Another story about the king that I liked occured after some young boys were throwing rocks at a group of monkeys. (Don't worry, this is not normal behaviour, but I suppose young boys anywhere in the world are capable of such stupidity). Anyway, one of the monkeys was hurt. The king didn't punish the boys, instead when he heard of this he sent for the monkey who was then cared for in his hospital and by his doctor. When the monkey was better it was sent back to that troupe. Everyone was now aware that those monkeys were protected by the king and they were then very safe.

Many of the kings dogs are strays and his favourite, Khun Tong Daeng is a stray puppy that was given to him. It is worth reading the king's story of Tong Daeng if you ever get the chance.

The King teaches his people about self sufficiency, about not wanting too much or being greedy, and talks to people about saving the environment and farming and living in a sustainable way.

I could go on with so many more stories about the King, but to really understand the respect he has, you also must consider the historical context of his reign. He came to power shortly after World War Two. Thailand or Siam as it was known was a very poor country as was almost all of South East Asia. The Japanese had freed much of Asia from Western colonialism only to attempt to colonise the area for themselves. The French tried again to come back into Indochina, causing war in Vietnam to fight them off, followed by the USA and China also being forced out of Vietnam. The whole region was quite unstable. The USA and Russia and China had started their cold war and each was trying to gain influence in Asia. Democracy in Thailand was just beginning and it has been through many attempts and military coups to get it to where it is at now. Communism was seen as an answer to the corruption and inequality caused by many of the previous governments in the region and Thailand had it's own small insurgency war occuring. Through all of this the Thai King was a stable influence. Throughout the Communist insurgency he continued visiting small remote villages, where ever they were. He helped people in need no matter what their political beliefs. To him they were Thais and in need of their King's help. During political crisis he has avoided interfering until the last possible moment, but has stepped in to resolve things when there has been no other way. He has traveled to other countries and developed relationships that surely have helped keep Thailand free from foreign domination. At a time in the world when many other royals have become bloated and irrelevant symbols of the past, the Thai king has been a vital part of Thai life, giving his people guidance and hope, through his constant hard work and dedication. His family have also helped him. Of Thailand's neighbours - Vietnam has had to fight off foreigners, Cambodia went into one of the worst civil wars in history, Laos remains a poor country suffering from corruption, Burma too has long been in a continuing civil war, and Malaysia has fought off it's own communist insurgency to become a wealthy nation, but has lost much of its culture in the mean time and still lives in a racist and un equal way. Thailand has fared well comparatively and much of this is surely due to the King.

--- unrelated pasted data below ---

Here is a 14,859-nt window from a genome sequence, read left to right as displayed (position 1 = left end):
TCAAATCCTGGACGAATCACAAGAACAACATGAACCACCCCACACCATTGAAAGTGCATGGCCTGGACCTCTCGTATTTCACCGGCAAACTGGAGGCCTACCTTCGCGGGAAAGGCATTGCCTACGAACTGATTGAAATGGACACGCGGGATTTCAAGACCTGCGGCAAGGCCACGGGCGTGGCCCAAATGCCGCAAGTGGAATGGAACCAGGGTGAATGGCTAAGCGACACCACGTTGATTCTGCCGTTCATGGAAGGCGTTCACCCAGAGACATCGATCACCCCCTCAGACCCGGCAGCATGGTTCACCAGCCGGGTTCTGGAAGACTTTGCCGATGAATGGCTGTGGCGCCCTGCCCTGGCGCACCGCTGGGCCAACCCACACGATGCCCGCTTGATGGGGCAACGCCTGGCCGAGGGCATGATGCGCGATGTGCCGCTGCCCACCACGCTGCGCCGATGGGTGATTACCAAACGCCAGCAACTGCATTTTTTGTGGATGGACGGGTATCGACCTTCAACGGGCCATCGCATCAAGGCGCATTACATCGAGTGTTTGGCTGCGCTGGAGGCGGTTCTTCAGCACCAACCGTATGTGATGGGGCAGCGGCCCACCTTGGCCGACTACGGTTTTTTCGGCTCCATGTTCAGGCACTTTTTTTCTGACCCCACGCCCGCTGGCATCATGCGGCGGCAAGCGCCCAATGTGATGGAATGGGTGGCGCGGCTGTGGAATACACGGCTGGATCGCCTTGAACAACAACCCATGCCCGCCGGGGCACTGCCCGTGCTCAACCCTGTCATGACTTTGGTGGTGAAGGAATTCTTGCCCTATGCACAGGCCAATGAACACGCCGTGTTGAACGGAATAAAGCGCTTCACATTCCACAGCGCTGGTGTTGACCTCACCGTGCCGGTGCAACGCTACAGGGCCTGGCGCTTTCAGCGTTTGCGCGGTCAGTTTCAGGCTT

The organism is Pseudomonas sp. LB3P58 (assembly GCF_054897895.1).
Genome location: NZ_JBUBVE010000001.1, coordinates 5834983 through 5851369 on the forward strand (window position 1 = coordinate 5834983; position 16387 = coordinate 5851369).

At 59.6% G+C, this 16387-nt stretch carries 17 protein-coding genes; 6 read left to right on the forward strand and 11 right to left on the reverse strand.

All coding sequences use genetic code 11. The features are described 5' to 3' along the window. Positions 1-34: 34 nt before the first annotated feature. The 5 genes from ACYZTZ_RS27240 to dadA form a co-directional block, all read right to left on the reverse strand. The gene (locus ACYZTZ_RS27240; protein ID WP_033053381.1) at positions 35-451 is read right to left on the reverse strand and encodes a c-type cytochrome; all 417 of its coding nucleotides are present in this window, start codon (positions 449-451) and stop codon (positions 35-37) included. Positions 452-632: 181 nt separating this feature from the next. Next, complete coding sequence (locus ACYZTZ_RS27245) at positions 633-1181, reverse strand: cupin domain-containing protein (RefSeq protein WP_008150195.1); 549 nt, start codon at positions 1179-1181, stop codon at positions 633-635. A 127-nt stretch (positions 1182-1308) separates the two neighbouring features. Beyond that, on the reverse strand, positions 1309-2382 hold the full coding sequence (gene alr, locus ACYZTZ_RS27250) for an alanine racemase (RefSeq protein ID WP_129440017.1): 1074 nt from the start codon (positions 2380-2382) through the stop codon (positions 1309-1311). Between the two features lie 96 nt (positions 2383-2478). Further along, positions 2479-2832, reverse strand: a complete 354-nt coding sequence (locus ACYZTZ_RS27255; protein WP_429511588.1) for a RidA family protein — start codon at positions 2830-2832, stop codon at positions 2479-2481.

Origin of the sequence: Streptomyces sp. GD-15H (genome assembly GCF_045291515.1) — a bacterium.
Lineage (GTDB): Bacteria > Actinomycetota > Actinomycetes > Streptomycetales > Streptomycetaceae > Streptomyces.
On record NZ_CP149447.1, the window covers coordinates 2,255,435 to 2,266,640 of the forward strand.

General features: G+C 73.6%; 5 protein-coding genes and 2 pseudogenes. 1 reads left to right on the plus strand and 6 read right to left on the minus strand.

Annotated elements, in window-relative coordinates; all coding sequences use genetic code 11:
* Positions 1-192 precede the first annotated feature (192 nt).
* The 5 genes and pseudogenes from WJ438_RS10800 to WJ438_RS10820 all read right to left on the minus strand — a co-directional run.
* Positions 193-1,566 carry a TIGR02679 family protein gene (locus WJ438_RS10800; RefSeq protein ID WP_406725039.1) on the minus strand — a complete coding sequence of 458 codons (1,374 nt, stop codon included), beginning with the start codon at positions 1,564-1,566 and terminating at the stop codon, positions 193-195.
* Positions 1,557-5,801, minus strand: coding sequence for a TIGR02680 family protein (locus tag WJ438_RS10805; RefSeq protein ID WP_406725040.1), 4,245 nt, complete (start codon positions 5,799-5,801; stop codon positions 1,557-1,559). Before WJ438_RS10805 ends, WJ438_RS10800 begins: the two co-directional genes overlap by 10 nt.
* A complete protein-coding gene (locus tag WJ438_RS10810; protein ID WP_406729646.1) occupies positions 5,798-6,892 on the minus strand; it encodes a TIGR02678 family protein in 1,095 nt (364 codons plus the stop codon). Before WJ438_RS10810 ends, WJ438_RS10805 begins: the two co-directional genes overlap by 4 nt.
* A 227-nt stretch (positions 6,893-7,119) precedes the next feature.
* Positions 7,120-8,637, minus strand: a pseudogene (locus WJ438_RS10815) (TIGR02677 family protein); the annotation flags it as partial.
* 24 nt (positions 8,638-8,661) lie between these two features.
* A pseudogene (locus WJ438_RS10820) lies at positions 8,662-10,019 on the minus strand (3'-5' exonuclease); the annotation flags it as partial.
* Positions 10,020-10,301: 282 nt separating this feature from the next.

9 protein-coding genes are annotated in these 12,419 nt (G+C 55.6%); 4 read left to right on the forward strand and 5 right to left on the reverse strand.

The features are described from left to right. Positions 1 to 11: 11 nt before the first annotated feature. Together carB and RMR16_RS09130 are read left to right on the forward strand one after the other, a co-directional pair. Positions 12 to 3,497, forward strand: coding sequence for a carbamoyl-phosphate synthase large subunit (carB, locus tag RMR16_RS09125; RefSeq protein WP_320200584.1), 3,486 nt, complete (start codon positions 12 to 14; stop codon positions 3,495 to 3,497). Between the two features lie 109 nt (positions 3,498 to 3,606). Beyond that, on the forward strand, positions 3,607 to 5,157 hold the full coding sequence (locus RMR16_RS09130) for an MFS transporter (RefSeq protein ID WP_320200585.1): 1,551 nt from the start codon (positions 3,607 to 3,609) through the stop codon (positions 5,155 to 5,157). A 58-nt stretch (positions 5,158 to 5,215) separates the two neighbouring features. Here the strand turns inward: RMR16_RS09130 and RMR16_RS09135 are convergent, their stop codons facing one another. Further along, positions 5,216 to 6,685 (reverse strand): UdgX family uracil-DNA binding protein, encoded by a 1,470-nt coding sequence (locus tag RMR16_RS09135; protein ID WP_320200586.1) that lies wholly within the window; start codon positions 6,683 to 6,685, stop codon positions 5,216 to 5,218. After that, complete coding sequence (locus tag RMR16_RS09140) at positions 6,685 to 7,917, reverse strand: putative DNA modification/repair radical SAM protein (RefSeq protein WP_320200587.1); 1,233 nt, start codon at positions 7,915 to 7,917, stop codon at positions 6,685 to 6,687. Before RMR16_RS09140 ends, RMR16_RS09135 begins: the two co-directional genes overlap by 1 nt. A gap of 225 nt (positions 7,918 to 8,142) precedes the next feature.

Anyway - I better stop. I think it is hard to grasp the Thai King without living here for an amount of time and studying the history of Thailand and the region, but as I have done that, I can assure you he is a great King and has done an enormous amount for Thailand.


I will add the videos of the boats soon